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Regeneration and restoration methodologies of tropical ecosystems on Costa Rican pastureland and farms are limited to primarily natural regeneration, direct seeding, tree planting, and stake planting. Seedballing is a common practice in Japan used to reduce predation and labor costs and increase the germination rate of broadcasted seeds. I studied germination and survival of ten small seeded plant species comparing seedballing, direct seeding and control treatments (Helianthus annuus, Fagopyrum esculentum, Oryza sativa, Amaranthus cruentus, Senna reticulata, Carica papaya, Erythrina costaricensis, Solanum torvum, Flemingia macrophylla, and Triumfetta bogotensis) and two large seeded tree species using only direct seeding (Tabebuia rosea and Syzygium aqueum) because it was not logical to make seedballs with these larger varieties. These seeds were planted among 15 terraces in the Coto Brus region of Costa Rica at 1200 meters in elevation. Results showed that seedballing does not have a significant advantage over direct seeding. Overall, only Erythrina, Fagopyrum, and Syzygium had germination rates above 5% and all species had similar germination rates when direct seeded or seedballed. Germination was always best on the terraces near the forest edge, especially in the lowest elevation terraces, although seedling survival had the opposite effect. By the end of the experiment, germination of all seeds had virtually ceased, whereas the death rate was increasing rapidly. These results suggest that seedballing mix prescribed in Japan is not compatible or necessary for direct seeding of wet tropical species and may be best suited to drier climates where seedballing has been practiced more extensively.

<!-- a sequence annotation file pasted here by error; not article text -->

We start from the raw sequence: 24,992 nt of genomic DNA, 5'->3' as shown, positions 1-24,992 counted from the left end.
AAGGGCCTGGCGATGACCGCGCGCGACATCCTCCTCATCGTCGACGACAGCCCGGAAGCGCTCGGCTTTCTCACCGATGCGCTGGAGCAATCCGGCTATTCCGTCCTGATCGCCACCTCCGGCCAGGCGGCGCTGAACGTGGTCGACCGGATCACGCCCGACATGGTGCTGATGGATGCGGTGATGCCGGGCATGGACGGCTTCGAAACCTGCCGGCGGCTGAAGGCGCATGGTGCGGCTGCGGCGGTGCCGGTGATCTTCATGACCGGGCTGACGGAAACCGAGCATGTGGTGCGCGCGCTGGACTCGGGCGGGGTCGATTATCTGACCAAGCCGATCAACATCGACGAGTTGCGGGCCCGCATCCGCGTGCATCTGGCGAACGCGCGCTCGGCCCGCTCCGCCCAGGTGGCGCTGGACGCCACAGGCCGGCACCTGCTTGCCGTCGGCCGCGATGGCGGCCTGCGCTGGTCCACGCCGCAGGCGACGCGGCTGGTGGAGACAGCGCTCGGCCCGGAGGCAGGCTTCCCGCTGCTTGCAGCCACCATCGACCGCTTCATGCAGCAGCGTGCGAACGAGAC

KEYWORDS: Costa Rica, tropical forest restoration, secondary forest, seedball, seed germination, seedling survival, terrace, orientation, deforestation, pasture, abandoned farmland